I started learning to code nearly a year ago in October 2018. Here's the advice I'd give to myself if I could go back in time and speak to past Olivia.
Document everything you learn.
Before I started learning I read a lot of articles and posts that encouraged students to keep a blog to document their code journey. With working full time and squeezing in at most 2 hours of coding a night I thought it'd be too much effort so I didn't.
I regret this.
Since I was short on time I could have been short with words, too. I should have just created a Twitter account to document my journey. I created a Twitter this month to document what I'm doing and I wish I had done this sooner.
Join dev communities.
I didn't know that so many existed online and they've been a great source of information, encouragement, wisdom, and support. Now I'm on a couple of Slack channels, Twitter, dev.to of course, and I've joined some tech organizations. They keep me accountable and excited about programming. I also have joined some tech meetups in my area. Being self-taught it's especially important to get together with other devs in real life to talk about programming and get used to interacting with other tech people.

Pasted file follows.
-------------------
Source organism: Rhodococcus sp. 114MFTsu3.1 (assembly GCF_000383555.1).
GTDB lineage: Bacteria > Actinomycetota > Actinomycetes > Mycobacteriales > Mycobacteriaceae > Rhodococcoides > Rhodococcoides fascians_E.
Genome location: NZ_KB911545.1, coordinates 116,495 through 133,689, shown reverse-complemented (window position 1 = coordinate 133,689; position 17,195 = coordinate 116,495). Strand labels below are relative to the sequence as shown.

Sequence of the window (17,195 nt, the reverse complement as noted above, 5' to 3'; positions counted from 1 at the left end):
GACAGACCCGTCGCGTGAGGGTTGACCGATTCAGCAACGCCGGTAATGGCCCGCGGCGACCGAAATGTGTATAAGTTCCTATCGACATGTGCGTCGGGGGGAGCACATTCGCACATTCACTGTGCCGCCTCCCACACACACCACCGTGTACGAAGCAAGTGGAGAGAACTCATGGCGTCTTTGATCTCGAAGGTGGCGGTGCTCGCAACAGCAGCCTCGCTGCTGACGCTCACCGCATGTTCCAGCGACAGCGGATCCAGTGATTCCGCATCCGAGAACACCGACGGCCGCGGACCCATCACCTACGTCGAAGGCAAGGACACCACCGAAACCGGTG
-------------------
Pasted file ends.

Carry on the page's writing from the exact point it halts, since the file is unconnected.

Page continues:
If you're programming to get a job learn about other job skills and the interviewing process earlier rather than later.
I think a lot of newbies neglect this, and it's so important especially if, like me, this is more than just a hobby; it's a gateway to a better life and a fulfilling career.
Learning and doing enhances confidence.
I still don't feel super confident about my programming abilities but I've learned that knowledge and action are excellent ways to boost confidence. I've let my lack of confidence keep me from coding when I've had the time or opportunity to do so because I felt stupid or inadequate. This only reinforced my feelings of stupidity and inadequacy. Learn as much as you can and you'll feel empowered to learn even more and to build more.
Believe you can and you're halfway there.
Learning to code can be scary. It's frustrating and failure is inevitable, but if you keep faith and persevere through the challenges you will grow to be an awesome developer!